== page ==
A 56-year-old Chinese man was found to have advanced HCC. The patient is a hepatitis B virus (HBV) carrier but does not have liver cirrhosis. His initial symptom was significant weight loss. The patient did not claim any abdominal discomfort. The patient underwent TACE 1 month before admission to our hospital. Contrast-enhanced computed tomography (CT) revealed a huge carcinoma in the right lobe with areas of lipiodol deposition. Another lesion in the segment 2 was also detected. Tumor thrombi were found in the left and right portal vein, the main portal vein trunk, and the right hepatic vein [Figure 1]. Magnetic resonance images and positron emission tomography/CT showed similar findings to CT. Preoperative biochemical examinations showed alpha-fetoprotein (AFP) was 6427 ng/mL, HBV-DNA was <5.0 × 102 copies/mL. The patient's Child-Pugh score was five points (Class A), the model for end-stage liver disease score was eight, and the Eastern Cooperative Oncology Group (ECOG) Performance Status was zero. The patient was classified by the barcelona clinic liver cancer system as Stage C and tumor, node, metastasis staging system as IIIb.
Figure 1: Contrast-enhanced computed tomography findings before surgical resection. (a) A huge carcinoma in the right lobe with areas of lipiodol deposition, and another lesion in the segment 2. Tumor thrombus in the right portal vein was also detected (red arrow). (b and c) Tumor thrombus in the left portal vein (yellow arrow) and the main portal vein trunk (blue arrow). (d and e) Tumor thrombus in the right hepatic vein (green arrow)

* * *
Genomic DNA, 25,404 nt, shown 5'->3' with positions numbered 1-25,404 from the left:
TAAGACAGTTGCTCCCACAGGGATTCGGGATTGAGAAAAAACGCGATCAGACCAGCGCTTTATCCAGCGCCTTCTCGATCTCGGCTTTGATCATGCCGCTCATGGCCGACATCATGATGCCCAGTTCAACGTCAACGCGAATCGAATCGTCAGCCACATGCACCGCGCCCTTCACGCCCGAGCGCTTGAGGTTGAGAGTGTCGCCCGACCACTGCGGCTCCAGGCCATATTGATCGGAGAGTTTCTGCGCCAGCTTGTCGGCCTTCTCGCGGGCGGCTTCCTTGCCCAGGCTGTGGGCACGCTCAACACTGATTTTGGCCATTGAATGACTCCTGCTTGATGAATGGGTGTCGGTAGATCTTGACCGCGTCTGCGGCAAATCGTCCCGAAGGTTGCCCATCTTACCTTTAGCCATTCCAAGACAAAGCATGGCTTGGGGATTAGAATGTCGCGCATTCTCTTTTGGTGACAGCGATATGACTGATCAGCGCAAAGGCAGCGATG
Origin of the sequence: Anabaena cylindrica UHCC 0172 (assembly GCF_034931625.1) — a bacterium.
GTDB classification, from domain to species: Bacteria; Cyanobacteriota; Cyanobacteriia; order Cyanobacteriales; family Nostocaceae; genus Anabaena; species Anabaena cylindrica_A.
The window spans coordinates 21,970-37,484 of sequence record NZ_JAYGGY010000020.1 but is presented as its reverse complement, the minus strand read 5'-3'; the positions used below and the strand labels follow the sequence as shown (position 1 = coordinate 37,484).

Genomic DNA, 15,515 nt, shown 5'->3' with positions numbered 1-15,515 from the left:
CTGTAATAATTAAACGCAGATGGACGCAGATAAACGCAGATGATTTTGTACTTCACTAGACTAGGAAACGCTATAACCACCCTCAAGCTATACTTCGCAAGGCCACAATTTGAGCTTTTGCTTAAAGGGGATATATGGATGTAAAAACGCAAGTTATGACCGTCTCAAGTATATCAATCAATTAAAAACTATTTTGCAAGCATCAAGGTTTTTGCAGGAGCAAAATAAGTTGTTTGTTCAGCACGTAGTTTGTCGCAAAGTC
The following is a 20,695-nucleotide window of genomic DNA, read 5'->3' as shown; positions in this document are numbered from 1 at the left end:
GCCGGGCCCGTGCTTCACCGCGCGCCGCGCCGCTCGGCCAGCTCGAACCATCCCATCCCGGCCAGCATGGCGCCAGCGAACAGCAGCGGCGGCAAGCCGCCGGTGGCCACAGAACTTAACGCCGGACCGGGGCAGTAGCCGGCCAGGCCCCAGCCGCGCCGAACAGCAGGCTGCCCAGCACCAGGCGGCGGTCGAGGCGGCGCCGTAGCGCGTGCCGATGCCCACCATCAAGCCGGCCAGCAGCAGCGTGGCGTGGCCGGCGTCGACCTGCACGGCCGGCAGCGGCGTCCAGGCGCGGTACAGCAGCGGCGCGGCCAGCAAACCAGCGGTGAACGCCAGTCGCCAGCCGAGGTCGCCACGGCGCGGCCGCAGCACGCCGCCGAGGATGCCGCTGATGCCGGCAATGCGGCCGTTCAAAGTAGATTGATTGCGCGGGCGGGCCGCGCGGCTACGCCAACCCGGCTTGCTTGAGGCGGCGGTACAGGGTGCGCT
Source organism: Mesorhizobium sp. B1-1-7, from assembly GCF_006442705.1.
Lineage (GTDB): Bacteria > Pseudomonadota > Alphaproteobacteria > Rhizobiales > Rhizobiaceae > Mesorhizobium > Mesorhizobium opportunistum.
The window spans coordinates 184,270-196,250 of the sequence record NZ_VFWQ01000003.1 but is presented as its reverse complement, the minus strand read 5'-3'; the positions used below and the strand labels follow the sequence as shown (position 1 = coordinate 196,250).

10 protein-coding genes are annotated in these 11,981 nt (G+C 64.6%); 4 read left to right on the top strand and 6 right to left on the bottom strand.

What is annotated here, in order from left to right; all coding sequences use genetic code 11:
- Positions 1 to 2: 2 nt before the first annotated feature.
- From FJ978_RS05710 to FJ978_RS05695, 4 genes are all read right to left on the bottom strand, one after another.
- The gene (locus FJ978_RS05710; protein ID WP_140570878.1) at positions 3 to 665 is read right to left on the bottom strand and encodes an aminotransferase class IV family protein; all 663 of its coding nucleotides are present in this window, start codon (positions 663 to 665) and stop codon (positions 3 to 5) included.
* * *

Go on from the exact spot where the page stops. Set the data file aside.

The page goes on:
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The patient subsequently underwent nonanatomic resection of the right liver and segment 2. Macroscopically, the liver was almost normal. The main tumor was about 12 cm × 12 cm. In the segment 2, a 3 cm × 3 cm metastatic lesion could be found. For PVTT, the right and left portal veins were exposed and incised, and thrombectomy was performed, respectively. For HVTT, the right hepatic vein was ligated at root site and the HVTT was resected en bloc with the tumor [Figure 2].
Figure 2: Contrast-enhanced computed tomography findings after surgical resection. (a) Arterial phase. (b-d) Venous phase

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The postoperative course was uneventful. The AFP level was decreased to 458 ng/mL on the 13th postoperative day [Figure 3]. The patient was discharged on the 19th postoperative day. Two months after surgery, metastatic lesions in the liver segment 5, left portal vein, and lung were detected. The patient then underwent three times TACE and twice RFA for liver and portal vein lesions successively, and once RFA for lung lesions. During this period, the patient has taken sorafenib (800 mg/day) in combination with S-1. Antiviral drug was also taken. Serum AFP assays were performed every 1–2 months and showed a gradual decrease but increased again in the latest 9 month [Figure 3]. Contrast-enhanced CT scan was also performed every 2–3 months for evaluation of treatment efficiency. Until April 2016, the patient had been alive for 20 months with an ECOG performance status of zero. This article was approved by the Ethics Committee at our institute. Informed consent was obtained from the patient.